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Publication numberUS20030028775 A1
Publication typeApplication
Application numberUS 10/193,596
Publication dateFeb 6, 2003
Filing dateJul 11, 2002
Priority dateJul 16, 2001
Also published asDE10136608A1, DE10136608B4, DE50205004D1, EP1278332A2, EP1278332A3, EP1278332B1, EP1278332B8, US7222238
Publication number10193596, 193596, US 2003/0028775 A1, US 2003/028775 A1, US 20030028775 A1, US 20030028775A1, US 2003028775 A1, US 2003028775A1, US-A1-20030028775, US-A1-2003028775, US2003/0028775A1, US2003/028775A1, US20030028775 A1, US20030028775A1, US2003028775 A1, US2003028775A1
InventorsGerrit Bleumer, Glemens Heinrich
Original AssigneeFrancotyp Postalia Ag & Co. Kg
Export CitationBiBTeX, EndNote, RefMan
External Links: USPTO, USPTO Assignment, Espacenet
Method and system for real-time registration of transactions with a security module
US 20030028775 A1
Abstract
In a method for real-time registration having high protection against tampering by means of a security module, an encrypted initial security value for translog file analyzers is made available an unencrypted real-time message is secured by appending an authentication code that the security module generates by inserting a current security value into an algorithm for authentication code for each real-time message that is likewise employed by each translog file analyzer. The first security value is formed according to a first mathematical function known to the translog file analyzer that allows a derivation of following security values. The authentication code is formed according to a second mathematical function known to the translog analyzer that is applied to the real-time message and to the current security value and that serves for the verification of the real-time message. A system for real-time registration has at least one client system and at least one translog analyzer for monitoring the authenticity of a translog file that had been generated by the security module.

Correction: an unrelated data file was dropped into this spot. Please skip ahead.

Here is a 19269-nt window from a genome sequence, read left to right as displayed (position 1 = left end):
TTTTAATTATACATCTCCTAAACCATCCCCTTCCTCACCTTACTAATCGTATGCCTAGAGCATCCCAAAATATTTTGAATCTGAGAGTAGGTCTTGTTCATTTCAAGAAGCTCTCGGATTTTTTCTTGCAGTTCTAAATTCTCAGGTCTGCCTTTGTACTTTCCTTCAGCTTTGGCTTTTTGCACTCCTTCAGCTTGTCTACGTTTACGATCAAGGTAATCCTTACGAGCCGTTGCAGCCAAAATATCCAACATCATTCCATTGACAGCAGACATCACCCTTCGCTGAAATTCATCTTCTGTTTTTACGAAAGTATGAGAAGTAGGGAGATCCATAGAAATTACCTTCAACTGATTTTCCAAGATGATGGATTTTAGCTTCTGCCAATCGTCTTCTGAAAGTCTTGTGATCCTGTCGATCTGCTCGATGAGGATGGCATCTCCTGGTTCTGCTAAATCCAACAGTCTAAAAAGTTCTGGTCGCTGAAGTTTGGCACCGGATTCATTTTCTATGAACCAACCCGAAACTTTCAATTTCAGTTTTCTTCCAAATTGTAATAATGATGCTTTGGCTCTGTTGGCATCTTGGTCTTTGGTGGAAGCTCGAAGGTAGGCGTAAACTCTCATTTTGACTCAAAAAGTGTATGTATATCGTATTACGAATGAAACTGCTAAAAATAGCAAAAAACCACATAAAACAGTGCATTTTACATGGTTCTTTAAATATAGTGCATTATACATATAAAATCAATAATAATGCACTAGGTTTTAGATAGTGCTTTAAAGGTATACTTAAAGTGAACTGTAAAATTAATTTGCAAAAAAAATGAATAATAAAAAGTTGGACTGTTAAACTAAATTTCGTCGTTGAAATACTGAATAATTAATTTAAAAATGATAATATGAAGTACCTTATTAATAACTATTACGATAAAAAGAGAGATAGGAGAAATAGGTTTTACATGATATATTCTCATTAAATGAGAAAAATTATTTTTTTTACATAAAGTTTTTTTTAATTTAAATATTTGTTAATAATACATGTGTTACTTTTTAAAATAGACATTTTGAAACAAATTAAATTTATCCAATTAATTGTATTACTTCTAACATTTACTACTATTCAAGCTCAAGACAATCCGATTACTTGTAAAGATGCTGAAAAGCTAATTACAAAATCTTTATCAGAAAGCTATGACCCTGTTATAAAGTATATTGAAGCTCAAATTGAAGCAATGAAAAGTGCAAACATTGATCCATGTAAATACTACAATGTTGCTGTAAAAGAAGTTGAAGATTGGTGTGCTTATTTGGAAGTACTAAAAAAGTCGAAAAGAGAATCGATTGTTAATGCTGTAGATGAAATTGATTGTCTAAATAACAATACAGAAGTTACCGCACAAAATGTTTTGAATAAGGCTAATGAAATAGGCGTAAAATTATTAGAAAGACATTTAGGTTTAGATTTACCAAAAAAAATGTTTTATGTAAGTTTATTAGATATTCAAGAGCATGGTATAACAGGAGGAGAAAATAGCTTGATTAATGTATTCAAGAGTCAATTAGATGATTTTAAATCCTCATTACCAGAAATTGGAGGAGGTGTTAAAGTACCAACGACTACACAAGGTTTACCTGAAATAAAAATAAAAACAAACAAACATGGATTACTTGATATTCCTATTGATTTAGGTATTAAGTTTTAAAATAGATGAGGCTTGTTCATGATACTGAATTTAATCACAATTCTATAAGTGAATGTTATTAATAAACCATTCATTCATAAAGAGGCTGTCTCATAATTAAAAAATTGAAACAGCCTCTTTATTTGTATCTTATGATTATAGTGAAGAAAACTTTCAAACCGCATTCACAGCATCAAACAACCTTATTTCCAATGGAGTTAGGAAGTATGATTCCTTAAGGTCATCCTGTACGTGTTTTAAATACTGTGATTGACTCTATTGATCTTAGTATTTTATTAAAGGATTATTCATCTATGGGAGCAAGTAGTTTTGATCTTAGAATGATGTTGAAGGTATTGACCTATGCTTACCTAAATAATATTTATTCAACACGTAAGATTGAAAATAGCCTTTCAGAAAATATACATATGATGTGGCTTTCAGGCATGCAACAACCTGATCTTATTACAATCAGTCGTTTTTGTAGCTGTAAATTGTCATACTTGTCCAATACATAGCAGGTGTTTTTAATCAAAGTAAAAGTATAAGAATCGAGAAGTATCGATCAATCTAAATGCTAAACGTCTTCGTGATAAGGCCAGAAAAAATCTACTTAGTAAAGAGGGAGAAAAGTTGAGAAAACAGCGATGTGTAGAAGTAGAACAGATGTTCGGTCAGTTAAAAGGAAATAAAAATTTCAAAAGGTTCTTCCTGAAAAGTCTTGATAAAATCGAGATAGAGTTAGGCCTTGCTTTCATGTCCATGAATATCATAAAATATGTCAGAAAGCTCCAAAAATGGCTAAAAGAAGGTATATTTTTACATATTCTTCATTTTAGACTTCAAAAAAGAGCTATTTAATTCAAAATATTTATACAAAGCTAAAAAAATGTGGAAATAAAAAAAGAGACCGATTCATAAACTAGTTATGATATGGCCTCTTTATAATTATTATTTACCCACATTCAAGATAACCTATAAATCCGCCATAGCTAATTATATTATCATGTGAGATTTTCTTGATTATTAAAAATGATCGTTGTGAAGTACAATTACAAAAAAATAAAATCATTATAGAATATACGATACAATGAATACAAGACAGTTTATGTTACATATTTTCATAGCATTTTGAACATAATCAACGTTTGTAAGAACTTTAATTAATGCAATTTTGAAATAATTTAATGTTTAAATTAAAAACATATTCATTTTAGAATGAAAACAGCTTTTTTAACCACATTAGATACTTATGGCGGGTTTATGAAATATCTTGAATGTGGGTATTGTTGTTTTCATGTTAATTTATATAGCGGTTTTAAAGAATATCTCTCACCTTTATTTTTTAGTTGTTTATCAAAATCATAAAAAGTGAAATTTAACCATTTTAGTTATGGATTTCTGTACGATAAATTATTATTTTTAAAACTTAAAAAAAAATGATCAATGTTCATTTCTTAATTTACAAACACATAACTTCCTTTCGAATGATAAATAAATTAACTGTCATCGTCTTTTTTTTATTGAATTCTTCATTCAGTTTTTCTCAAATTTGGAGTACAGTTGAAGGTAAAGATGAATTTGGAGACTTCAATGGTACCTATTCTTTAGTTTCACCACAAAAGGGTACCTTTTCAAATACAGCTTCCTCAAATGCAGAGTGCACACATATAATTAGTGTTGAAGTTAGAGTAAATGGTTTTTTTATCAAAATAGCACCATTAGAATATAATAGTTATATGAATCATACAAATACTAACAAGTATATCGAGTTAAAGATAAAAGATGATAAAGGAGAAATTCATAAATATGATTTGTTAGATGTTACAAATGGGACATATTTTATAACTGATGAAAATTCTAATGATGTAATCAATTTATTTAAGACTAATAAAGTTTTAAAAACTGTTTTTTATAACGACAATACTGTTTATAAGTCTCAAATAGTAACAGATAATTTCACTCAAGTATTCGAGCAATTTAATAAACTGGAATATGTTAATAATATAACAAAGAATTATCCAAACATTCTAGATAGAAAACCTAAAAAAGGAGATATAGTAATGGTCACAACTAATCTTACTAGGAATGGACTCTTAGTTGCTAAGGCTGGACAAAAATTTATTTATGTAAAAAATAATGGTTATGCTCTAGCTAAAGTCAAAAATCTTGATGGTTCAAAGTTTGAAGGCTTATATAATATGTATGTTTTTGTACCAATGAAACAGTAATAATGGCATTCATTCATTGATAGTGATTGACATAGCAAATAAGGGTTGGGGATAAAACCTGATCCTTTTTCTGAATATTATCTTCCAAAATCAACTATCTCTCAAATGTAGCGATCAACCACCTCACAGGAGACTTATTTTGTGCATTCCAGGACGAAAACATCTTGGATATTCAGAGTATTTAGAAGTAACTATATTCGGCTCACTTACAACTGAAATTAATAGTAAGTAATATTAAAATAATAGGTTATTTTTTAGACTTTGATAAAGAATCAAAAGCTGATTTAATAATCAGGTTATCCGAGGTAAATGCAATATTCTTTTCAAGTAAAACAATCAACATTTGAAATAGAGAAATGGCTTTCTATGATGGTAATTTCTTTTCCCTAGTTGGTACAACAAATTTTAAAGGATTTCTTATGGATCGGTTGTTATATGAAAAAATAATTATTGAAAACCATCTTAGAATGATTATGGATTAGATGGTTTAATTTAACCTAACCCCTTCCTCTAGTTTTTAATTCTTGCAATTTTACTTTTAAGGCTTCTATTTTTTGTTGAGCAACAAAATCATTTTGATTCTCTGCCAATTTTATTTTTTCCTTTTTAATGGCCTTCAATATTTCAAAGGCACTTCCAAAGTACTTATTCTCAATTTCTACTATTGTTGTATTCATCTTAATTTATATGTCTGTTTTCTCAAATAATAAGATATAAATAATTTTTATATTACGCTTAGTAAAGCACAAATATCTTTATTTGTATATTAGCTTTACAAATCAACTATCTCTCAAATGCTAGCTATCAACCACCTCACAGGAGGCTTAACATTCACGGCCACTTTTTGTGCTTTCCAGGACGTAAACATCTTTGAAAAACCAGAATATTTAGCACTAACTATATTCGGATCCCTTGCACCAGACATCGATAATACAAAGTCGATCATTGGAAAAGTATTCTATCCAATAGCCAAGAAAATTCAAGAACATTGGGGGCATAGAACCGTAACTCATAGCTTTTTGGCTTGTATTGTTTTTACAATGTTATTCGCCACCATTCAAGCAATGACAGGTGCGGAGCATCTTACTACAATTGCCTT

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Claims(20)
We claim as our invention
1. A method for real-time registration of transactions with security against tampering using a security module, comprising the steps of:
providing a security module and a translog file accessible by said security module and in communication with a translog file analyzer;